However, there is anecdotal evidence. For example, the study’s leader Orsolya Vincze says that a link between some cancer cases and the papillomavirus-infected cow carcasses was discovered in captive lions.
What Protects Herbivores From Cancer?
The relation between carnivory and cancer is not entirely clear.
The same is true for herbivory and reduced cancer risk.
Most cancer-free animals have a low-fat, fiber-rich diet that could be a factor, but the mechanism is unclear. Another possibility is that there is a genetic, molecular adaptation due to the size of the animals, as noted by Peto’s paradox.
In any case, understanding how these animals defy cancer or beat it before it beats them may help us develop solutions to human malignancies in the future.
Last but not least, this study of cancer rates in zoo animals is a strong confirmation of body mass and life expectancy components of Peto’s paradox – there were no particular correlations between animal size and cancer rates.
Instead, the results likely reflect that evolutionary mechanisms independently shaped cancer resistance.
Major Work On Wild Animal Cancers Is Yet To Be Done
The researchers have distanced themselves from factors they could not control for in the study. Limited physical exercise in captivity, potential alterations in the diet of zoo carnivores (e.g., consumption of domesticated animal meats), or other aspects of physiology could, in theory, all contribute to elevated cancer risks.
The way to confirm the results would be to compare them to wild populations. Unfortunately, that is hard to do from existing data. Findings on cancer in wild animals are largely anecdotal or based on a small sample size.
To get the big picture right, we need new, extensive research on cancer in natural animal populations.
The Hungarian Centre for Ecological Research study results reflect a complex and likely indirect evolutionary link between diet and cancer. The team also points out that all the hints about meat diet and cancer risk “should be interpreted with caution.”
Does Diet Influence Cancer In Humans?
A major study has estimated that 30–35% of cancer deaths in the US were linked to diet, with some types of cancer being much more represented than others. For example, somewhat logically, diet contributed to as many as 70 percent of colorectal cancer deaths.
However, how exactly diet increases the cancer risk is not fully understood. The uncertainty causes controversy and confusion regarding many common food items – from gluten-rich grains to meat.
Does Eating Meat Causes Cancer In Humans?
The findings of the zoo animal cancer study should not be automatically translated to the human realm. Even though human omnivory includes eating meat, our lifestyles and food preparation techniques part us from animal diets to a large extent.
Still, there are some parallels. Some animal pathogens can find themselves in the human body through contact with the infected animal tissue.
Research shows that the pathogen exposure increases the risk for malignant diseases and that people in frequent contact with domestic animal carcasses (e.g., slaughterhouse workers) are at a higher risk of certain cancers.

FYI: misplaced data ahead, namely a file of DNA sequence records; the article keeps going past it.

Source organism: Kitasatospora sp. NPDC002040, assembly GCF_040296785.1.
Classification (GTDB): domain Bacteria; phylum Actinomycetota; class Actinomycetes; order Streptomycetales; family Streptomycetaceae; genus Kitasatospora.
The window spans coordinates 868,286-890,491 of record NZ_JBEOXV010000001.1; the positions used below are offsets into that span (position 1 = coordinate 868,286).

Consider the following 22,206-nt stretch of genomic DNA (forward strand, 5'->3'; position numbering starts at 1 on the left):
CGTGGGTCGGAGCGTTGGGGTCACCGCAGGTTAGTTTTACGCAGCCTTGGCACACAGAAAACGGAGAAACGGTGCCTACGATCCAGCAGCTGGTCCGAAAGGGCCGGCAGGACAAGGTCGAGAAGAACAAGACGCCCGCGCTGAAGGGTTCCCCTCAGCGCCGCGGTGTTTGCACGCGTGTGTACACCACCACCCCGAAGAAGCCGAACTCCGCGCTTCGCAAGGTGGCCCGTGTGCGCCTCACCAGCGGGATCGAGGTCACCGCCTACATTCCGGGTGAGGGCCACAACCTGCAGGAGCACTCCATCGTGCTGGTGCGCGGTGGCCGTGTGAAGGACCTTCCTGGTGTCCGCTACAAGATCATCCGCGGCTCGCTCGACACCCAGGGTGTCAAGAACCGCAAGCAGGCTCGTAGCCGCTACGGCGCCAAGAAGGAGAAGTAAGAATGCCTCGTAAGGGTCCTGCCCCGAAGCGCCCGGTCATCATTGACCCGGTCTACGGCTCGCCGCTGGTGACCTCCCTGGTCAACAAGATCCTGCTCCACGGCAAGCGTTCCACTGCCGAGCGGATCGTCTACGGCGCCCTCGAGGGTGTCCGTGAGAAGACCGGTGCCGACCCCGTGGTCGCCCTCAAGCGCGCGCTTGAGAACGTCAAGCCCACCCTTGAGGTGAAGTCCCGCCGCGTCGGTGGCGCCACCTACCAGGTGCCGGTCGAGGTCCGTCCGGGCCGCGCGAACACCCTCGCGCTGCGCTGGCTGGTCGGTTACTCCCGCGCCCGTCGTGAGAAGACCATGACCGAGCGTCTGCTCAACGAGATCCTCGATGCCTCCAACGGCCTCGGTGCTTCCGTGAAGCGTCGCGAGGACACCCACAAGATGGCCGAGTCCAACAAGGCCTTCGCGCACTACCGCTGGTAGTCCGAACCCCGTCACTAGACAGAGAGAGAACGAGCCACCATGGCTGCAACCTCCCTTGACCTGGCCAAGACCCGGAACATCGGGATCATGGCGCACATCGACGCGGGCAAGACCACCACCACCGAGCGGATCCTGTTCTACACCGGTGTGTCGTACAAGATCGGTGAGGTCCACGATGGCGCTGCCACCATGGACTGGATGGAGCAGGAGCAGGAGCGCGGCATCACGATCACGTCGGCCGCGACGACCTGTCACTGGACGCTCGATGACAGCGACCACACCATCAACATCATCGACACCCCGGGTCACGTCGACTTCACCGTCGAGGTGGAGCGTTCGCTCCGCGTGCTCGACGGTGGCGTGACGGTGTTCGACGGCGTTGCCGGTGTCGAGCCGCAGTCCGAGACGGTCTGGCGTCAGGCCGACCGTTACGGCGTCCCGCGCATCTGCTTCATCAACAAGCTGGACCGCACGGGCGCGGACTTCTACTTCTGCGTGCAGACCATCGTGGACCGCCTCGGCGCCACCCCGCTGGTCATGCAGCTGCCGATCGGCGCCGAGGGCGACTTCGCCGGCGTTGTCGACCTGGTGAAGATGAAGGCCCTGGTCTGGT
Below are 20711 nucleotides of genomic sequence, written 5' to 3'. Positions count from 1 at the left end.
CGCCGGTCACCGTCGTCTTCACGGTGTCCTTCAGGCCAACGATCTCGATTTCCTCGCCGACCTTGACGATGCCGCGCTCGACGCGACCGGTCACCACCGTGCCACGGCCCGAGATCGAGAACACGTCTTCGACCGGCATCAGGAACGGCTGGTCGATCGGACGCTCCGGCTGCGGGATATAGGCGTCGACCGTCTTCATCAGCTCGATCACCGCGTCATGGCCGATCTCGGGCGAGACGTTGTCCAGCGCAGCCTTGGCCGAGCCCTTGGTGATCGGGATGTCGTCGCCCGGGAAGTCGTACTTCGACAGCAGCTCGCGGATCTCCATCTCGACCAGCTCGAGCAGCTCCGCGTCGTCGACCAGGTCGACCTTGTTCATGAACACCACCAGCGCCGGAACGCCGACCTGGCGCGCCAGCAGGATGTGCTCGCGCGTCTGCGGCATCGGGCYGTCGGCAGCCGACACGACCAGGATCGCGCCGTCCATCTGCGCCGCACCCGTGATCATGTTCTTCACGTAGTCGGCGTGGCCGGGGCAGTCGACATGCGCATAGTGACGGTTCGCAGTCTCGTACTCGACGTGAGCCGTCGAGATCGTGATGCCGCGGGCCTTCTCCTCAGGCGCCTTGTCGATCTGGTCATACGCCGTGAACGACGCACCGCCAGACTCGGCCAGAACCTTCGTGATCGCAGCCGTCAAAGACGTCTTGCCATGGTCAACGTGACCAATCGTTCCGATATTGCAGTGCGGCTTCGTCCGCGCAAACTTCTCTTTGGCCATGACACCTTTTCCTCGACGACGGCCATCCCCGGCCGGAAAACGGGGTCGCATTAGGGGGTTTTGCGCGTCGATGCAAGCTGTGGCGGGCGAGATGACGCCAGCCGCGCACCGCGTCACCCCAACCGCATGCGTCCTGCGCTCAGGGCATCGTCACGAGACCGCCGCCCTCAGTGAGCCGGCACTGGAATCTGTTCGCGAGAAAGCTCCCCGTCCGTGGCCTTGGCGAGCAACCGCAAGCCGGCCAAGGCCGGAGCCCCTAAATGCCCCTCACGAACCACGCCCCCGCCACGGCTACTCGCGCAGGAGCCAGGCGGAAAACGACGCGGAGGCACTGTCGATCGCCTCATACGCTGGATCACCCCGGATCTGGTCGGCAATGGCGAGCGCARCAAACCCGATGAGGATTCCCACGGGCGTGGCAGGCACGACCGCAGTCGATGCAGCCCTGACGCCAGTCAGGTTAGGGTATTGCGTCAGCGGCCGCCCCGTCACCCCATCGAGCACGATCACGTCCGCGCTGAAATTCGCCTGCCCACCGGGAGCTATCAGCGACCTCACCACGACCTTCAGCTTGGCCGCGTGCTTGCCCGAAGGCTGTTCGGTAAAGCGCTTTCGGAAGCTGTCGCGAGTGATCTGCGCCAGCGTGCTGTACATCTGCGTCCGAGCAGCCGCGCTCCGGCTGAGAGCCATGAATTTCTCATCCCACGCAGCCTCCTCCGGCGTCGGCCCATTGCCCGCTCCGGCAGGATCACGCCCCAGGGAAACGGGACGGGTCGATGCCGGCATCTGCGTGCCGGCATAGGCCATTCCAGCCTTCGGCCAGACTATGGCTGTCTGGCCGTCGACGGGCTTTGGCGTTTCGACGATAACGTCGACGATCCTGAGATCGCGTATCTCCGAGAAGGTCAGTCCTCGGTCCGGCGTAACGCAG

Also, although we are still in the dark about how meat-eating could increase human carcinoma risk, red meat constantly keeps popping up as a risk booster for dying, both of cancer (especially the gastrointestinal types) and cardiovascular diseases, across multiple studies.
Undoubtedly, many known carcinogens come through red meat consumption – nitrates and nitrosamines used in food preservation, pesticides and dioxins accumulating through the food chain, food additives, or various components including plastic compounds from food packaging and preparation.
What we do know for sure is that what happens to meat during food preparation can boost cancer risk. For example:
- Heterocyclic amines produced during the cooking of red meat are carcinogens.
- Charcoal cooking and smoke curing generate harmful carcinogenic compounds such as pyrolysates.
- Meat processing adds a plethora of potential carcinogens, such as nitrates, to the table.
Additionally, the overconsumption of meat (but not only meat) contributes to obesity, another cancer risk factor. According to an American Cancer Society study, of all US cancer deaths, 14% in men and 20% in women are attributable to excess weight or obesity.
For reasons that are quite understandable, the research and public focus is perpetually fixated on human cancers. Consequently, the rest of the animal kingdom still harbors many unknowns and mysteries about susceptibility to malignant diseases.
However, we have many motivations to try and fill in that gap. The vulnerabilities of certain animal groups to malignancies may help us learn about the origins of cancer. On the other hand, a fascinating cancer resistance present in some species can help us find ways to protect ourselves from deadly conditions in the future.
However, our knowledge of cancer in animals is still based on sporadic findings. The in-depth studies were done only on a handful of species; we don’t even know the proper cancer rates across the tree of life.
Each study that helps us gain a deeper knowledge of animal cancer epidemiology is sure to yield future benefits for animals and humans alike.